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For immediate release
September 14, 2005
Contact:
Chad Campbell, NPR:
ccampbell@npr.org | 202.513.2304

NPR's This I Believe Features Essay by Cleveland's Ted Gup On September 12 Edition of Morning Edition

WASHINGTON- This I Believe, the NPR® (National Public Radio) weekly series of personal essays about core values and beliefs - a contemporary version of Edward R. Murrow's landmark 1950s project -- will feature the thoughts and words of professor and author Ted Gup of the Cleveland suburb of Pepper Pike on the September 12 edition of Morning Edition. Every Monday a new essay, from an NPR listener or well-known personality, airs on NPR, alternating between the signature news magazines Morning Edition and All Things Considered.

Gup's essay explores how his beliefs usually lie in the middle between opposing arguments. Gup states, "I came to accept, even embrace, what I called "my confusion," and to recognize it as a friend and ally, no apologies needed. I preferred to listen rather than to speak; to inquire, not crusade. As a noncombatant, I was welcomed at the tables of even bitterly divided foes. I came to recognize that I had my own compass and my own convictions and if, at times, they took me in circles, they were honest circles that at the very least expanded outward."

Gup is a professor of journalism at Case Western Reserve University. Gup is also a journalist who has written for Time, Newsweek, The New York Times, The Washington Post, National Geographic and other publications, and he is the author of The Book of Honor: Covert Lives and Classified Deaths At The CIA. He listens to NPR programming on WCPN-FM/90.3.

The reach of This I Believe is having the same national impact as it did in the 1950s, when the series was originally launched by Edward R. Murrow in an effort to initiate a national dialogue. Under Murrow's leadership -- and in his role as host -- This I Believe included such celebrities of its time as Eleanor Roosevelt, Albert Einstein and Jackie Robinson. This time around, This I Believe has already featured such current well-known leaders as former Secretary of State Colin Powell, Academy Award-winning director Errol Morris, author John Updike, activist Gloria Steinem, psychologist Kay Redfield Jamison and physicist Brian Greene.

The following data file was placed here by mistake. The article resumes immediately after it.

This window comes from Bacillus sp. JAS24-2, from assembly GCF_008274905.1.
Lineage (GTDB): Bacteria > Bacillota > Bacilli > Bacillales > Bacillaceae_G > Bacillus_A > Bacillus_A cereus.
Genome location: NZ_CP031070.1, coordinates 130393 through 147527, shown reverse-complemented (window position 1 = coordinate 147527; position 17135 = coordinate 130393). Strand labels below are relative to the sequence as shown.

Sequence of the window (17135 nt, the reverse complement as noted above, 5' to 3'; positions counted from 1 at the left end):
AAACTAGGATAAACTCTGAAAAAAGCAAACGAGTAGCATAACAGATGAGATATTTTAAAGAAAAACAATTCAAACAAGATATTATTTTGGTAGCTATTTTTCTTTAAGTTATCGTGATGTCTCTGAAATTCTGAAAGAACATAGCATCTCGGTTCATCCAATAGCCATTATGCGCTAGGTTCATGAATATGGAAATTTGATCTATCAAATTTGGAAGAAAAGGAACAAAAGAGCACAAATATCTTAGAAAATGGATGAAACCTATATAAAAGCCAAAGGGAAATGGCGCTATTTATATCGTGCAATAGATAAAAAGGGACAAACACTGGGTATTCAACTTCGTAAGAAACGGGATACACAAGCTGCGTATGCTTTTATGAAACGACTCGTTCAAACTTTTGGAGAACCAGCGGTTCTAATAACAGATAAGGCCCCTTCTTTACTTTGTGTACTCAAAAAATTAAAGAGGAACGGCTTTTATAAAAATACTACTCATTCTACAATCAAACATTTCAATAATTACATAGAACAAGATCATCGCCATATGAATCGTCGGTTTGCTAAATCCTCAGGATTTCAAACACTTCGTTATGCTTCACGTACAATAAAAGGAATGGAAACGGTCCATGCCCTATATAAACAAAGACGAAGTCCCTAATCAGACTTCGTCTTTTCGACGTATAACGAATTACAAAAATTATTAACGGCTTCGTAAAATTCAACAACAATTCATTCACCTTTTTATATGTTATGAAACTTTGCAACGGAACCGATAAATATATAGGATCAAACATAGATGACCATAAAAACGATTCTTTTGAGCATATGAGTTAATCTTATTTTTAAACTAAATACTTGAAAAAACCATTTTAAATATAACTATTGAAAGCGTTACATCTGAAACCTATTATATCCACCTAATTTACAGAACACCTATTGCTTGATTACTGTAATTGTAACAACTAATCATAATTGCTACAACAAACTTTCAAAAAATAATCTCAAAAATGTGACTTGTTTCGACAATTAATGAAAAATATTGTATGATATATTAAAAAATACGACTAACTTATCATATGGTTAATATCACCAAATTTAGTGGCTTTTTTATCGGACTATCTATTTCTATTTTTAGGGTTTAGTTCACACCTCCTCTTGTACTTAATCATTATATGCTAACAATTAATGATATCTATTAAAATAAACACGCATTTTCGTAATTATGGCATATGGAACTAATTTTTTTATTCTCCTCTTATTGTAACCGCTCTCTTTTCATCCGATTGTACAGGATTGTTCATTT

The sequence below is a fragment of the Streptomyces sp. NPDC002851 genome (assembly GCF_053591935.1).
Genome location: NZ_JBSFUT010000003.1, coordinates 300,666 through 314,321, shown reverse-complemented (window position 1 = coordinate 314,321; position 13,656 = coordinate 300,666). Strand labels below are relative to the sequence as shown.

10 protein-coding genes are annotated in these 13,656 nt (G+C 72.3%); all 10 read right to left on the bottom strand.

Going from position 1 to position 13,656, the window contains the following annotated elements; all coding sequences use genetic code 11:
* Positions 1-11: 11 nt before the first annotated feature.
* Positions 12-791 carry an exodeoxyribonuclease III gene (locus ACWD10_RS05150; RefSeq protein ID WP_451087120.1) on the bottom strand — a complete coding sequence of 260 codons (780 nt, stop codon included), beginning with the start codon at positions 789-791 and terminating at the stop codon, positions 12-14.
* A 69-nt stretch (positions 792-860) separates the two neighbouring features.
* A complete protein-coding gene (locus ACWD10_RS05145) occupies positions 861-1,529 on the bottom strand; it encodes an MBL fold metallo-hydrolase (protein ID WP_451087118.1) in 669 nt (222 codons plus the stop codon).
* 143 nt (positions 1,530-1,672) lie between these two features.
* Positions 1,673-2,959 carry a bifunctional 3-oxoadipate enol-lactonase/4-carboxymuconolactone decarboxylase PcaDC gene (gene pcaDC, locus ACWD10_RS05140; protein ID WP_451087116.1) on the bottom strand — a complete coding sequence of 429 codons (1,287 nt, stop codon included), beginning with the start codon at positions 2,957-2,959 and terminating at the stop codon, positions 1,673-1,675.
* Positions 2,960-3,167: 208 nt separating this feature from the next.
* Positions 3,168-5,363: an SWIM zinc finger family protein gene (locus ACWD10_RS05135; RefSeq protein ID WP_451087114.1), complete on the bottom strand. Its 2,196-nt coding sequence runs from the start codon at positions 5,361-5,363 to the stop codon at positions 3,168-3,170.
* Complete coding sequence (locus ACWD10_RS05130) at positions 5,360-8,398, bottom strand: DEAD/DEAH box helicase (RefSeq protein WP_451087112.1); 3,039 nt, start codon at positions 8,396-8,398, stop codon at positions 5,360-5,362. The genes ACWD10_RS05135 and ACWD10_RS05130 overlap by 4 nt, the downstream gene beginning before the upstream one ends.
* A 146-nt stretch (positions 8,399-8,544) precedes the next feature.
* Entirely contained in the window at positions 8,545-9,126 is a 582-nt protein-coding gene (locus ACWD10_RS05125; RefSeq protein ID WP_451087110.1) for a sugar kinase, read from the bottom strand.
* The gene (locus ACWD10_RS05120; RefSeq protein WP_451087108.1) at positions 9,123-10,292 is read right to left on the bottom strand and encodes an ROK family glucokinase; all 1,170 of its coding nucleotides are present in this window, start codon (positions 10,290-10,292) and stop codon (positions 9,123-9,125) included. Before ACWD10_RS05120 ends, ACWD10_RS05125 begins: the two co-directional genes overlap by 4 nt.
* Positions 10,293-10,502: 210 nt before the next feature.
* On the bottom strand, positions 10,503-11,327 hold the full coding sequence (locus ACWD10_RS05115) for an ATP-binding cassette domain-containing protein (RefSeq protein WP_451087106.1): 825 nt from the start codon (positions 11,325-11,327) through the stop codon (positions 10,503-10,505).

NPR and its member stations have always had a strong connection to its listeners, and with This I Believe, listeners have the opportunity for their personal beliefs to be heard on more than 600 public radio stations across the country, reaching over two million people. Essays from listeners comprise at least half of the pieces broadcast.

After only five months, This I Believe has now generated more than 5500 listener submissions. The hopeful contributors range from professional writers and writing instructors to parole board officials, homemakers and attorneys. Their essays have been revelations about parents, personal struggles and the impact of race on their characters. And they have been serious and, at times, poignant, as well as unabashedly funny.

This I Believe has sparked communal essay-writing sessions in schools, universities, community groups and houses of worship and at life-changing events such as birthdays and funerals. Blogs have been created to share ideas, columnists have been motivated to write their own This I Believe pieces for their newspapers, and one school teacher even penned a This I Believe about using the series in her classroom.

To date, This I Believe essays have ranked among the top e-mailed stories on www.npr.org. To listen or to read past essays please visit www.npr.org/thisibelieve.

NPR is renowned for journalistic excellence and standard-setting news and entertainment programming. A privately supported, non-profit, membership organization, NPR serves a growing audience of 26 million Americans each week in partnership with more than 780 public radio stations. International partners in cable, satellite and short-wave services make NPR programming accessible anywhere in the world. With original online content and audio streaming, npr.org offers hourly newscasts, special features and eight years of archived audio and information.

This I Believe is a collaboration between NPR and This I Believe, Inc., Dan Gediman and Jay Allison, producers.

This I Believe is partially funded by Farmers Insurance Group of Companies®, which is the nation's third largest Personal Lines Property & Casualty insurance group.